Intravitreal anti-VEGF injection was planned for left eye of patient. Repeating intravitreal bevacizumab injections were performed 5-time in 2-year period according to his BCVA, clinical and OCT findings. After the first bevacizumab injection, BCVA increased to 20/25 but 2-month later it suddenly decreased in 20/70 due to submacular hemorrhage and second intravitreal bevacizumab injection was applied. One month later BCVA increased to 20/25 again. Three months later his BCVA was still 20/25 but he had complained for dysmorphopsia. He had been treating with bevacizumab according to patient’s clinical and OCT findings. Patient’s functional response of bevacizumab therapy was significantly unstable and subjective symptoms were gradually increased. After 2-year follow-up, even the BCVA was not significantly decreased, due to recurrence of macular fluid and increment of visual symptoms, intravitreal ranibizumab injection was planned. After 3 consecutive ranibizumab injection were performed in one year period, BCVA was remained stable which was 20/30.

One year later, the patient presented with 20/200 BCVA without any trauma. Severe submacular hemorrhage observed on clinically and CNV was found in OCT and FFA evaluations. Hence, intravitreal ranibizumab injection switched to aflibercept therapy. Consecutive 3 injections of aflibercept were performed in one month interval. BCVA was gradually increased to 20/60, submacular hemorrhage was disappeared, macular thickness on OCT due to hemorrhage was disappeared. BCVA was remained as 20/60 even with development of slight lens opacification for one year follow-up after last intravitreal injection. In final OCT, hyporeflective spaces were resolved and legacy outer retinal tubulation was detected which can be seen in natural course of AS (Figure 2).8

Figure 2 Outer retinal tubulation, resolved hyporeflectivity and increased outer retinal hyperreflectivity in left eye’s optical coherence tomography.


Intravitreal anti-VEGF injection provides the most rapid visual recovery in CNV and the least destructive method for retinal structure. So, in today anti-VEGF therapy is seemed as the first treatment choice in CNV with different etiologies. CNV is responsible the most majority of low vision in cases with AS.9 Subfoveal lesions have greater mischance in regard of visual loss. We planned anti-VEGF therapy for left eye of patient because it has subfoveal CNV due to subfoveal breaks in Bruch membrane even the visual acuity was not deeply affected initially, on the other hand, the lesions in right eye was stable during the all follow-up years and visual acuity did not change, where the breaks were occurred parafoveal region.

Alagoz et al.10 treated 23 eyes with CNV due to AS, with mean 5.1 intravitreal bevacizumab injection in mean 23-month follow-up. They stated that visual acuity was increased or preserved in 65.2% of eyes, however CNV was stable in only 39% eyes in last visit. This article studied the effect of intravitreal bevacizumab injection in AS, has the largest sample size in literature and it shows that relatively positive and low-sustainable effects of this therapy in medium/long-term.10 In Lekha et al.11 study showed that recurrence was observed in 73.33% eyes after 5.60 bevacizumab injection over 57.33 months follow-up.11 They concluded that more effective options are needed to reduce risk of recurrence.11 Similarly, we observed sharp changes both significant decrease and increase in patient’s visual acuity during the 5 bevacizumab injections in 2.5 years follow-up and first achieved positive anatomic and functional responses could not preserved, patient had complained of severe image distortion.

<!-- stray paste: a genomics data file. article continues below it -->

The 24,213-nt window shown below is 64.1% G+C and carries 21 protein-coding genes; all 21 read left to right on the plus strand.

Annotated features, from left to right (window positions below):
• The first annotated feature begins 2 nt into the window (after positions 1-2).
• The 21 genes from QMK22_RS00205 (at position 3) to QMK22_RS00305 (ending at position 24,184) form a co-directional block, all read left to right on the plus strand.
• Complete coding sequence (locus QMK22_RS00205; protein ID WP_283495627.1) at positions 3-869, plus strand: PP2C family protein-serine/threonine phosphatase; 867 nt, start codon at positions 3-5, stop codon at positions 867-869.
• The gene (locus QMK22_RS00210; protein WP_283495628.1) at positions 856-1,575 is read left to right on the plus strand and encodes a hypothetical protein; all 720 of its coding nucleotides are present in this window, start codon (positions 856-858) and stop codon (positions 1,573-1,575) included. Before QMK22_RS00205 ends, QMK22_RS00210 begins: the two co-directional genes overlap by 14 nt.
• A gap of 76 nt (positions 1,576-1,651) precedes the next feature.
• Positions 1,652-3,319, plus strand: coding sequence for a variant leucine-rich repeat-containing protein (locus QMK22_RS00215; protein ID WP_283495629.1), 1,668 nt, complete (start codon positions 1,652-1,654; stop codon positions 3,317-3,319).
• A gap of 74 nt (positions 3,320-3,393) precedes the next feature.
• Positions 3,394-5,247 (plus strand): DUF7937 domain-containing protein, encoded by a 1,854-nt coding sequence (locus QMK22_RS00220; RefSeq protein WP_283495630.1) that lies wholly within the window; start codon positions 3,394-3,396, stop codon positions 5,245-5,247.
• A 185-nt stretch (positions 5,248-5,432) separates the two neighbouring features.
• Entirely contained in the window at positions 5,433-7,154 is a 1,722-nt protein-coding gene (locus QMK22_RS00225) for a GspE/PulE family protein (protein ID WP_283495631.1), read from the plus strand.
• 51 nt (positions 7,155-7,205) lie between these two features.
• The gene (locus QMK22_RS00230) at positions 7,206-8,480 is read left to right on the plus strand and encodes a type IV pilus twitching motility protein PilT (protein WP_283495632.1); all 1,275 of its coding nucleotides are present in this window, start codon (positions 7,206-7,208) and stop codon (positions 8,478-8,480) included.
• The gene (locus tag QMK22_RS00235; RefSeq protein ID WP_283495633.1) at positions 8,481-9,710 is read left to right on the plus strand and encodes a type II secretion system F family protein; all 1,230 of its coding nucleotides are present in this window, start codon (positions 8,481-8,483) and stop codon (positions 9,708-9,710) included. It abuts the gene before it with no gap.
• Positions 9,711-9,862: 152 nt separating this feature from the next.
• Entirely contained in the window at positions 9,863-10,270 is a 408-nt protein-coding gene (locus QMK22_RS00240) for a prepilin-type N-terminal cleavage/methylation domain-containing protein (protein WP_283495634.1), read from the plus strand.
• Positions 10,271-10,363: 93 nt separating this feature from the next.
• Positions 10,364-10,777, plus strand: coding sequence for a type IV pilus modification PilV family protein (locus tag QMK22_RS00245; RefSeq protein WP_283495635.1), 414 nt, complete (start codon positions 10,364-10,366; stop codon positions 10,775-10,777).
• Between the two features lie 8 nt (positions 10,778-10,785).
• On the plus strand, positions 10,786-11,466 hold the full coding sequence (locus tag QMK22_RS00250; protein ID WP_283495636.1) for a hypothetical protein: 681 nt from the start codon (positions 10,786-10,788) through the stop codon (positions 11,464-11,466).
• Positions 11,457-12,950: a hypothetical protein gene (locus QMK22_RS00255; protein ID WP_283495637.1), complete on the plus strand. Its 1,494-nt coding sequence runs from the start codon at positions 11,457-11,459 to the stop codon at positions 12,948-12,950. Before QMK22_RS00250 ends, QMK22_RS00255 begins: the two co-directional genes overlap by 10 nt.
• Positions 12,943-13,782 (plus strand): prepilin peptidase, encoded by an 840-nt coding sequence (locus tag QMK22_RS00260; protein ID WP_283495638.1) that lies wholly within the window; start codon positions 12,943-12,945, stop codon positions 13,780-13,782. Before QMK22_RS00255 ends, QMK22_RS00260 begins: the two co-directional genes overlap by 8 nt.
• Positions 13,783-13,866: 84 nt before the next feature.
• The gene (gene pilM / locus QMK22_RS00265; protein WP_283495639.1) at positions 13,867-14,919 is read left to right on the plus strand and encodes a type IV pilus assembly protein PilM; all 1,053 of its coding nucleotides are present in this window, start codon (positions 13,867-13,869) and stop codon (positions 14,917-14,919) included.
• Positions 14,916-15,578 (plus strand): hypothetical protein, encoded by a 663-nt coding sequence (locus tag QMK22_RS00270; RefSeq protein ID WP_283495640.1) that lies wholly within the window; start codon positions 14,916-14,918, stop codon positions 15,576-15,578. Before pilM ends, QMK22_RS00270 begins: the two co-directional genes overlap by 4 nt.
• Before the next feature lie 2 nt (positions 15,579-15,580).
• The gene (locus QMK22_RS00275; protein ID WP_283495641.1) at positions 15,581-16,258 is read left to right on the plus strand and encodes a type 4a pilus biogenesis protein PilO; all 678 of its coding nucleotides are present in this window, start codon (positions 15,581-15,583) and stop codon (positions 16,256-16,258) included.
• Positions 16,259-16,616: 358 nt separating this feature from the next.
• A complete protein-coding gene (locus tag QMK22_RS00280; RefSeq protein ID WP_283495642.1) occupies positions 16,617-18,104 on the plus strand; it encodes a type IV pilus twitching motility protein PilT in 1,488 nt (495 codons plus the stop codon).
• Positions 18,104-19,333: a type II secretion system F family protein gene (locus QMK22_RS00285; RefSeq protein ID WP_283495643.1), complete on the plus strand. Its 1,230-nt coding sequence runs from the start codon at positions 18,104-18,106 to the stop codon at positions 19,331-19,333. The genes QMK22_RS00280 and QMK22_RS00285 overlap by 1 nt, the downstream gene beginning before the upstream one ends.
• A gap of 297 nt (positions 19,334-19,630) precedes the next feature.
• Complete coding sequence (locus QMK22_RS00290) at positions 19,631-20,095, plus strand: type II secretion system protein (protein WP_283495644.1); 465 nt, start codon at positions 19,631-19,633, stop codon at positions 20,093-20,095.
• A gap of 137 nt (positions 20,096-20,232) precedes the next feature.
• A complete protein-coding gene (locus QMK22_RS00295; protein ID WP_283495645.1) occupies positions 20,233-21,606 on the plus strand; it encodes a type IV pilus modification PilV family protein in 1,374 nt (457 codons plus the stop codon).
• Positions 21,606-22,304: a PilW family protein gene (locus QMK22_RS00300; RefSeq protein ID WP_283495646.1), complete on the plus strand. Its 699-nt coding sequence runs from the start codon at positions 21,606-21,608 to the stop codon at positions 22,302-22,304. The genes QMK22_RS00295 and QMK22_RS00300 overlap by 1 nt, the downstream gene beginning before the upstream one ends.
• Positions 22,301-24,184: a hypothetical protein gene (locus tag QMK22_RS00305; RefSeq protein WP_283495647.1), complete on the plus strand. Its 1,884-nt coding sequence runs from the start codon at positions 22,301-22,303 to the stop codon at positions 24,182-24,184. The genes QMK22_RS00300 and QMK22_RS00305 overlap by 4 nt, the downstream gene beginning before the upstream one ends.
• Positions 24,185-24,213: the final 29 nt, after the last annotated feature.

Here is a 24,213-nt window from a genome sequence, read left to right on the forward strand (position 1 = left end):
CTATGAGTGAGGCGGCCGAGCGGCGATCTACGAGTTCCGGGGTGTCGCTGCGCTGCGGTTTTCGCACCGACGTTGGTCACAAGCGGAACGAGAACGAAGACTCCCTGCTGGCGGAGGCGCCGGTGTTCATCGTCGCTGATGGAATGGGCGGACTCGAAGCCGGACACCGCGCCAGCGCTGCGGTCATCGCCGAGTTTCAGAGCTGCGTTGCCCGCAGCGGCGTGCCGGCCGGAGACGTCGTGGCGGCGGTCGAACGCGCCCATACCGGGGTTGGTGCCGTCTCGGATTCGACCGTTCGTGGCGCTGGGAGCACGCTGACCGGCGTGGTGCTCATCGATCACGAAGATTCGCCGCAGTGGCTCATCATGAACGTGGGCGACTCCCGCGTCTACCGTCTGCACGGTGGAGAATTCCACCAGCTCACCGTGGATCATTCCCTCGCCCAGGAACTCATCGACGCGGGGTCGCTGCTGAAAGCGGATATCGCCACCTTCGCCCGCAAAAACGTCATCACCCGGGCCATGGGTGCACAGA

Tilleul et al.12 treated 35 eyes of 27 patients with ranibizumab. They stated that end of the 48 months follow-up period, BCVA was improved or stabilized in 62.9% eyes and macular thickness was stabilized or decreased in 45.7% eyes. In addition, no further leakage was observed in 77.1% eyes on FFA at the last visit.12 They reported that in the light of this values, when compared the effectiveness of bevacizumab and ranibizumab, intravitreal ranibizumab injection seems more effective in long-term results of CNV due to AS. We performed 3 successive intravitreal injection of ranibizumab without need of any other treatment in following 2 years period after 5 bevacizumab injections in 2.5 years which is the nearly same evaluation period. Visual acuity was stable and complained of dysmorhopsia was totally disappeared and no recurrence was observed both clinically and in OCT findings with the less injections comparing to previous bevacizumab treatment. We observed that effect of IV ranibizumab injection last longer than bevacizumab.

Aflibercept is a new developed anti-VEGF agent that inhibits all isoforms of VEGF-A, VEGF-B and placental growth factor.13 Currently there are no any clinical trial in literature investigated the efficacy of aflibercept in CNV secondary to AS and only few cases reported. Esen et al.14 reported the clinical reports of switching from ranibizumab to aflibercept. After 3 intravitreal aflibercept injections at one month intervals for both of two eyes, visual acuity improved, intraretinal/subretinal fluid resolved, and central macular thickness reduced.14 We performed successively 3 aflibercept injections as another opinion for our patient after significant decreased in visual acuity due to intensive recently developed submacular hemorrhage with the recurrence of CNV and we reached the favorable anatomic and acceptable functional results without any recurrence. While other eye with the creaks sparing of the fovea was stable in terms of visual acuity in these 6-year period.


AS may occur with significantly asymmetric involvement in each eyes of the same patient. Eyes with creaks of Bruch membrane was located under the fovea has high risk about visual loss due to CNV. Intravitreal anti-VEGF injection is most current treatment modality and even the favorable results are obtained with both ranibizumab and aflibercept, since the underlying etiological factor are persisted recurrence may occur any time. Therefore close follow-up in long term and prompt treatment of patient have high risk of recurrence is essential. At the same time, further researches are needed that revealed the long-term results and treatment regime of each anti-VEGF application in AS.



Conflict of interest

The author declares there is no conflict of interest.